'It will send a very strong signal that it is now our time to grow.'
Days after Prime Minister Narendra Modi exhorted the private sector to increase capital expenditure, Confederation of Indian Industries President Sanjiv Bajaj said private sector capital expenditure depends on consistent demand and needs a minimum return on investment.
In an interview with Arup Roychoudhury/Business Standard, Bajaj said there was a need for a production-linked incentive-like scheme in sectors like tourism, logistics, animation, etc, to create more jobs.
What is your outlook for the economy and the corporate sector for financial year 2023-2024?
Our economy has shown that it's capable of resilient growth.
In a situation of global uncertainty, we are expected to grow at 7 per cent this year and probably 6.5 per cent next year.
We are seeing a significant interaction from the government with continued increase in public sector capex.
This not only helps to keep the economy growing by creating new jobs and new infrastructure, it also creates new demand.
And that should help with private sector capex as well.
This will provide the tailwinds for better growth in the coming years.
But we are also living in a very uncertain world. But within India, we see that inflation clearly has moderated.
We are seeing multiple sectors in the private industry that have now reached capacity utilisation levels where they are ready to invest.
After the concerted action that we saw on interest rates across the world through the pandemic, we believe it is time now to decouple from that.
Inflation is coming under control.
So, we hope the RBI will opt for a pause on rate hikes so that it sends a very strong signal that it is now our time to grow.
What kind of capex trends do you see from the private sector in FY24?
There are sectors where we have already started to see new investment.
What is encouraging is that in the third quarter, our capex utilisation was already at 74 per cent, which means many of those sectors are beyond that.
The PLI scheme is providing a shot in the arm for sectors like electronics.
We can see healthy investment in construction, chemicals and pharma.
The prime minister recently urged India Inc to step up investments. There is a feeling in the government that the private sector could do more in terms of capex. What would you say to that?
Very clearly the government has played a fabulous role in public sector investment.
As far as the private sector is concerned, most of the investment in the last two decades has come from this sector.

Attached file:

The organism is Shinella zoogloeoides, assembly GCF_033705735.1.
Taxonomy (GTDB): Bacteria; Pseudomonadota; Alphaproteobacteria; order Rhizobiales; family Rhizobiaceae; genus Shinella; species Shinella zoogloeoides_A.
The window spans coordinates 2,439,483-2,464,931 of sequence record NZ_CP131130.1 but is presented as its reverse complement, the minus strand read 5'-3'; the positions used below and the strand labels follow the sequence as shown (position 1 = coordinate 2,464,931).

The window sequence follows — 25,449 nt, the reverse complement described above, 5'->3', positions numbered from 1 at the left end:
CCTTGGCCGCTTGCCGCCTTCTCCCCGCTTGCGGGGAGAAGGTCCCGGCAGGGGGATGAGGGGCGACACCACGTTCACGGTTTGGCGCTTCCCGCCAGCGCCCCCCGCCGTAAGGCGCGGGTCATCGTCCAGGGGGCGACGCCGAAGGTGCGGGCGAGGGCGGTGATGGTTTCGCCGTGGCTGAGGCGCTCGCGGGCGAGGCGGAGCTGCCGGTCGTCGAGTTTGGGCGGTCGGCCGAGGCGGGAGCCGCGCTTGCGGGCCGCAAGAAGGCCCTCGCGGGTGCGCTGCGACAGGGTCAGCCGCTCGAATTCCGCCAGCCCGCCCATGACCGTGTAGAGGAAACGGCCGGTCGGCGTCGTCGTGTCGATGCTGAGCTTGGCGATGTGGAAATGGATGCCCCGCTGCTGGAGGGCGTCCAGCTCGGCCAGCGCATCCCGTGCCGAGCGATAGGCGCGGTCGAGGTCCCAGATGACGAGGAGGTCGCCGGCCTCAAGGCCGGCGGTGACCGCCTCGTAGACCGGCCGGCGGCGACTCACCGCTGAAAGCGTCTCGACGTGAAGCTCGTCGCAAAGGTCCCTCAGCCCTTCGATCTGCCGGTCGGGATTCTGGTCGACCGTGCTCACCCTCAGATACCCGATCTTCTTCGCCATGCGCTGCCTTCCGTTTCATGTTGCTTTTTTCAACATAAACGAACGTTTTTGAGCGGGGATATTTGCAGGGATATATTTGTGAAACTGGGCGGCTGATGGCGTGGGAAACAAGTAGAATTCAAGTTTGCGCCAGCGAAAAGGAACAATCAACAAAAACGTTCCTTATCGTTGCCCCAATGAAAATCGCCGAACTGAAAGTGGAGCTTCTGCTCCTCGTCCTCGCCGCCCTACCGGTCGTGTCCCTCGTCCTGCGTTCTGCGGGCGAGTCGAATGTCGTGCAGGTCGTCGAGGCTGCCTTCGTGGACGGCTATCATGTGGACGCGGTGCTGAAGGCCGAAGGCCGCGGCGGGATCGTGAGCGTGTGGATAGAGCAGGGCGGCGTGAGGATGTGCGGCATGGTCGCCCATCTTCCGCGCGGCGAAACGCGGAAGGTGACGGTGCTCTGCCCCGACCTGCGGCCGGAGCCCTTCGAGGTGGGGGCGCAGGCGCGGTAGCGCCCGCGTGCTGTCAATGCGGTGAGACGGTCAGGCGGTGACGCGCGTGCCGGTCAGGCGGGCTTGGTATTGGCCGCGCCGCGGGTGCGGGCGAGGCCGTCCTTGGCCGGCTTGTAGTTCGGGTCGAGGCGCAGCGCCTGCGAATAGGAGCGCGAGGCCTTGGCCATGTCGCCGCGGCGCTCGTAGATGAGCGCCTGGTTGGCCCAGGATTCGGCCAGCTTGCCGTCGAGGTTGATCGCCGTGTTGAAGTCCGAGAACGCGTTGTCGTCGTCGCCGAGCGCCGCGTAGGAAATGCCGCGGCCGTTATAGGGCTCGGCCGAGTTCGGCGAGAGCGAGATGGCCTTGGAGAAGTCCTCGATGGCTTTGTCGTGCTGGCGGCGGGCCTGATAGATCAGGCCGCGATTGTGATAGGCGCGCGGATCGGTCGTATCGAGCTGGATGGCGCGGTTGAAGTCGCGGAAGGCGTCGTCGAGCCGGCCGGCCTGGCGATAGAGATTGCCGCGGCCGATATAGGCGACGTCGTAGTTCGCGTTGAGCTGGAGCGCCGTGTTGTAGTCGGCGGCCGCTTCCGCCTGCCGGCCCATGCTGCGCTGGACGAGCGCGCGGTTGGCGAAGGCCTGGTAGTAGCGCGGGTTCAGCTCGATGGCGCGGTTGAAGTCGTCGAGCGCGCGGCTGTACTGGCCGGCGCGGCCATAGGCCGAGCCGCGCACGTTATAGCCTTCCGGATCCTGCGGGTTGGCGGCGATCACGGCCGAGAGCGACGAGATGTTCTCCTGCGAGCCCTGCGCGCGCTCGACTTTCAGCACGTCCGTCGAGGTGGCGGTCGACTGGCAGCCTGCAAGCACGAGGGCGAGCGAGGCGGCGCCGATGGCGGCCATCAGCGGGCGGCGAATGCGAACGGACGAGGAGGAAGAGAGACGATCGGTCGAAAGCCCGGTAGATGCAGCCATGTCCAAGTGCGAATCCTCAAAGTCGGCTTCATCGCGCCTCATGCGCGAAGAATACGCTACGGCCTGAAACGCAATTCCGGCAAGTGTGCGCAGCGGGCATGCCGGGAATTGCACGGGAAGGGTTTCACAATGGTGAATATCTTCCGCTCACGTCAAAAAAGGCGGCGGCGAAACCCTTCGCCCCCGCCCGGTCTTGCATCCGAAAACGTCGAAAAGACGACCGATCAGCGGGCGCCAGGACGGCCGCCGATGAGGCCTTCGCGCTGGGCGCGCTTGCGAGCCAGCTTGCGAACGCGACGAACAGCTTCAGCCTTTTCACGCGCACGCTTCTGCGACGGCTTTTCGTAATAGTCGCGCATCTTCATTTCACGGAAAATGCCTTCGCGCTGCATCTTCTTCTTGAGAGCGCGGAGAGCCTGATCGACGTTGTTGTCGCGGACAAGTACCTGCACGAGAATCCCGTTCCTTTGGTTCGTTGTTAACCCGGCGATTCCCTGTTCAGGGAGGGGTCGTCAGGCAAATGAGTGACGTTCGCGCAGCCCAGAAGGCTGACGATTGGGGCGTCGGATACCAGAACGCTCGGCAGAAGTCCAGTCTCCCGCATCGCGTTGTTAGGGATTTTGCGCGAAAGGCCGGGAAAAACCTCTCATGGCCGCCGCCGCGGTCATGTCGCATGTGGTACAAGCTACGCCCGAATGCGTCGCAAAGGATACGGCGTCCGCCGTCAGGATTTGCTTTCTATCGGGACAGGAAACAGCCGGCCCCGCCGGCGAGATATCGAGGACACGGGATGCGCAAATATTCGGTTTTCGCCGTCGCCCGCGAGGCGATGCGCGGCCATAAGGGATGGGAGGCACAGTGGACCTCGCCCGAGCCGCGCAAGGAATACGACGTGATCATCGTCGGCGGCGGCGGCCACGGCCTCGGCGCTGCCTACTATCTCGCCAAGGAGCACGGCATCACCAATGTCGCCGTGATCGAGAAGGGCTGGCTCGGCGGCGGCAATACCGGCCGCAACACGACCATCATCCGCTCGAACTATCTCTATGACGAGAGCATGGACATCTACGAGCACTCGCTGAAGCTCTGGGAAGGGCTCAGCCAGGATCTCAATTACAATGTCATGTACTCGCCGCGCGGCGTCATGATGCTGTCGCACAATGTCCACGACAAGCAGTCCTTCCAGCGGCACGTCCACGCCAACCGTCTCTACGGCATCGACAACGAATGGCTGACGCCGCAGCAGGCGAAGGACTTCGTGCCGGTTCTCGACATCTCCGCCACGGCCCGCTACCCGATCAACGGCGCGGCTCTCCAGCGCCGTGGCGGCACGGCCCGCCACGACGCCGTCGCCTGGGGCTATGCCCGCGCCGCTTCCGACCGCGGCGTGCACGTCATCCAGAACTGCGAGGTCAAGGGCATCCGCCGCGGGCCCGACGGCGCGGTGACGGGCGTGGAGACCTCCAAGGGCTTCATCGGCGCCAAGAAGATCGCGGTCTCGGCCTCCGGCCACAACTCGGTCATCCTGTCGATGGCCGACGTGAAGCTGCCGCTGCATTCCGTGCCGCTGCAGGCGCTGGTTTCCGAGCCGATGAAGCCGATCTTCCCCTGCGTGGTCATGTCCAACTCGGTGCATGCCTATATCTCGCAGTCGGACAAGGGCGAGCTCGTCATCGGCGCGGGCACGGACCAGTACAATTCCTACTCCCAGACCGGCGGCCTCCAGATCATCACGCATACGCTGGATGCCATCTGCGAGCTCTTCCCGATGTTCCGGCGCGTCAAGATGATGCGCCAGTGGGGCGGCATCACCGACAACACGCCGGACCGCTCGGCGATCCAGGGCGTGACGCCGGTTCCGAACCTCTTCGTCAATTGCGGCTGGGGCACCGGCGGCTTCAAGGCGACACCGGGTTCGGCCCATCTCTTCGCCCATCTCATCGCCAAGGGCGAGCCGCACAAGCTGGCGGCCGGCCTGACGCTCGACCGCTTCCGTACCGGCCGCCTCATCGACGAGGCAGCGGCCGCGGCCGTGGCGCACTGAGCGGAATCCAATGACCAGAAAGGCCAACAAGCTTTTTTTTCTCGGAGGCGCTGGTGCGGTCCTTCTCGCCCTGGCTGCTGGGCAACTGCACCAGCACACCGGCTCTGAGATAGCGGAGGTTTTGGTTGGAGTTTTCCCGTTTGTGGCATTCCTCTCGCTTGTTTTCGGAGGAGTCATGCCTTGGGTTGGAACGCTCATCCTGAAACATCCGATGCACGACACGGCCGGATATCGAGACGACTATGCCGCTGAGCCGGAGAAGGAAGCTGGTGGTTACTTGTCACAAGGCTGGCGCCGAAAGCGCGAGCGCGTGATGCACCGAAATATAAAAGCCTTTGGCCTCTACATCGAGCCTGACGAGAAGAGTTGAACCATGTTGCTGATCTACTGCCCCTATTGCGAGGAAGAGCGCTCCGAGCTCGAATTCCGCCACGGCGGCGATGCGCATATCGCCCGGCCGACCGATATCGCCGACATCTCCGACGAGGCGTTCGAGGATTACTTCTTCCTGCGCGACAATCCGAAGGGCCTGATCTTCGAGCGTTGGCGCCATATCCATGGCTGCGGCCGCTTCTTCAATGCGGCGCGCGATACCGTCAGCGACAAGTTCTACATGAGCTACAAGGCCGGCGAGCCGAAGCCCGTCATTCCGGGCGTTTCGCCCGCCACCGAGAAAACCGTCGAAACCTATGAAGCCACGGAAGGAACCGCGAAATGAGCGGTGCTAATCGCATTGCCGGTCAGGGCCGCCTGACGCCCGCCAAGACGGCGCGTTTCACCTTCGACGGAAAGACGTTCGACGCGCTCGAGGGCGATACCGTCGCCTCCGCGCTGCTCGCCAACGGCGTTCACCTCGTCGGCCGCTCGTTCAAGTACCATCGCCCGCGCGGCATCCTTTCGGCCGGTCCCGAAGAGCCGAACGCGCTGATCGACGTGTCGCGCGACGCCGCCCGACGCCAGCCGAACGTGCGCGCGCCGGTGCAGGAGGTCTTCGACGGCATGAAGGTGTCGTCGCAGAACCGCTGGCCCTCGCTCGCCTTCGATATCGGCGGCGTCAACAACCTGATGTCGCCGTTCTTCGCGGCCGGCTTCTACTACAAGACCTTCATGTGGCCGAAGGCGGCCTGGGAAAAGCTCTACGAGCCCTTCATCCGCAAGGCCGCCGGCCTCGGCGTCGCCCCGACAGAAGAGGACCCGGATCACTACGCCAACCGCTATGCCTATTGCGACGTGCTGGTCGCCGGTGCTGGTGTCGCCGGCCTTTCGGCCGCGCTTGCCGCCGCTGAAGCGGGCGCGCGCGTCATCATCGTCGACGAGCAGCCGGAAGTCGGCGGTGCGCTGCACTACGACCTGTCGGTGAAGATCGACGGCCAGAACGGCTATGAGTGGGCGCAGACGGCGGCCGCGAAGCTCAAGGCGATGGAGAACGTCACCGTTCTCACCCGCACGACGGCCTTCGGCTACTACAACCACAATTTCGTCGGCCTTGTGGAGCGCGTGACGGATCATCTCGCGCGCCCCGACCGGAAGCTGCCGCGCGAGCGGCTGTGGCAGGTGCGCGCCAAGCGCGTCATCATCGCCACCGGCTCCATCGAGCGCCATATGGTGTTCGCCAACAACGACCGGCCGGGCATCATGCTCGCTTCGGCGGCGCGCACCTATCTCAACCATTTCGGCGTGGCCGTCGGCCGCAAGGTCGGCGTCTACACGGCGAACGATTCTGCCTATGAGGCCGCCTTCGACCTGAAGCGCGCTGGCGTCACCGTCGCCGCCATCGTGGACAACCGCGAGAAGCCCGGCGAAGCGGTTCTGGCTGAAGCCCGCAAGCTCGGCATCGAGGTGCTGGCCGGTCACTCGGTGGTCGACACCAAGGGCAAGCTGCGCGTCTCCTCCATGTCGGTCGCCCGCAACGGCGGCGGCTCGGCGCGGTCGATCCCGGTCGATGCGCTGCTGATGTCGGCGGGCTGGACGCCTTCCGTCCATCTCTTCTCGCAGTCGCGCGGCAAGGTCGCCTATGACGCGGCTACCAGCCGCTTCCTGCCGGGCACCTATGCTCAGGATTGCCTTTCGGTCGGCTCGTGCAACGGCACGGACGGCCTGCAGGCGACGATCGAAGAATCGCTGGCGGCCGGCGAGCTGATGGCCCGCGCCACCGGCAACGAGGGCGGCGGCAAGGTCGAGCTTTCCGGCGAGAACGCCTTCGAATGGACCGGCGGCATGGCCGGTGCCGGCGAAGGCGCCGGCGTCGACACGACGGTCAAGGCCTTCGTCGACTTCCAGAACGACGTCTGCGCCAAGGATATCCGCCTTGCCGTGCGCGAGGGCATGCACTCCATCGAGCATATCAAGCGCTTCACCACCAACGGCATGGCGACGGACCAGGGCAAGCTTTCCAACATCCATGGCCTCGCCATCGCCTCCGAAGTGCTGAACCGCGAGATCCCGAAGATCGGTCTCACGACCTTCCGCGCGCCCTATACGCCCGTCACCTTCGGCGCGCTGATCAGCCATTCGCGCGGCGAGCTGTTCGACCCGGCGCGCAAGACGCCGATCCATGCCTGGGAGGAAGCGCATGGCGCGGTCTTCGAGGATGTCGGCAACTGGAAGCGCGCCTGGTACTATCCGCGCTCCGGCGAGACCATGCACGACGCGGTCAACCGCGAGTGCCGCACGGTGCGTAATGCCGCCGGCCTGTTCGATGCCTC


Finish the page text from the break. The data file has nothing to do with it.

But the colour of money in the private sector is slightly different from the public sector.
The private sector needs to show a certain minimum return on the capital it borrows.
To that extent, private sector investment is driven by demand and consistent demand is one of the prerequisites.
I believe that we are very close to that situation, where we see a consistent demand curve likely to come up in the coming quarters.
Banks are also now in a situation where they have the ability and the readiness to lend.
So all we need to see are the right triggers for demand growth.
And interest rate is one of the biggest triggers.
But we must also keep in mind that we are living in a volatile, uncertain world and investments are not made for a day, a quarter, or a year.
Do you think there will be any impact of the collapse of Silicon Valley Bank, the largest bank failure since Lehman Brothers, on the Indian economy and financial sector?
There are three points to make here. One is the immediate, decisive steps taken by the US government with the treasury secretary announcing that depositors will be protected and the taxpayer would not be burdened.
I must say, the speed of action that we see in such issues in the US is something for us to learn from.
The medium-term issue is that one bank ended up providing 40 per cent of the requirements of the start-up world in the West.
Clearly, this shows the need to diversify and create more such entities so that there is no over-dependence on any one entity, however good it may have been.
The third lesson from this for countries like India is to learn from the triggers for the failures of Signature Bank or SVB.
Eventually, banking is about being prudent, being conservative, long term.
PLI has been seen as a success. Which other sectors can we have similar schemes for?
The PLI scheme is providing a long-term shot in the arm for a number of sectors where India has competitive strength, capability and capacity.
We've been recommending to the government that one of our main priorities in the short to medium term should be to create new jobs.
Like PLI focuses on new capital investment, we think that human investment, employment-based schemes, which we are calling ELI (employment-linked incentive schemes), where large sectors be it tourism, logistics, animation, gaming or filmmaking can also be brought in.
As the president of B-20 (the business track of G20), what are CII's aims?
The last three years have shown the significant interconnectedness of global economies.
At the same time, we should all be acutely aware that we are still in a world that is going through a period of uncertainty.
And, hence, it requires a continuous dialogue.
We hopefully have the pandemic behind us, we still have a state of turmoil in Europe, we are starting to see positive signs for growth in markets like India.
For all this, leaders, thinkers, and the business community must come together to discuss, debate, and decide on action.
It may be coordinated action or complementary action.
And we believe that the Partnership Summit is a great opportunity to be able to do that.
And in a year where India has taken over the G20 presidency, getting these world leaders over here with policymakers, the business community is an ideal opportunity for us to chart out the future together.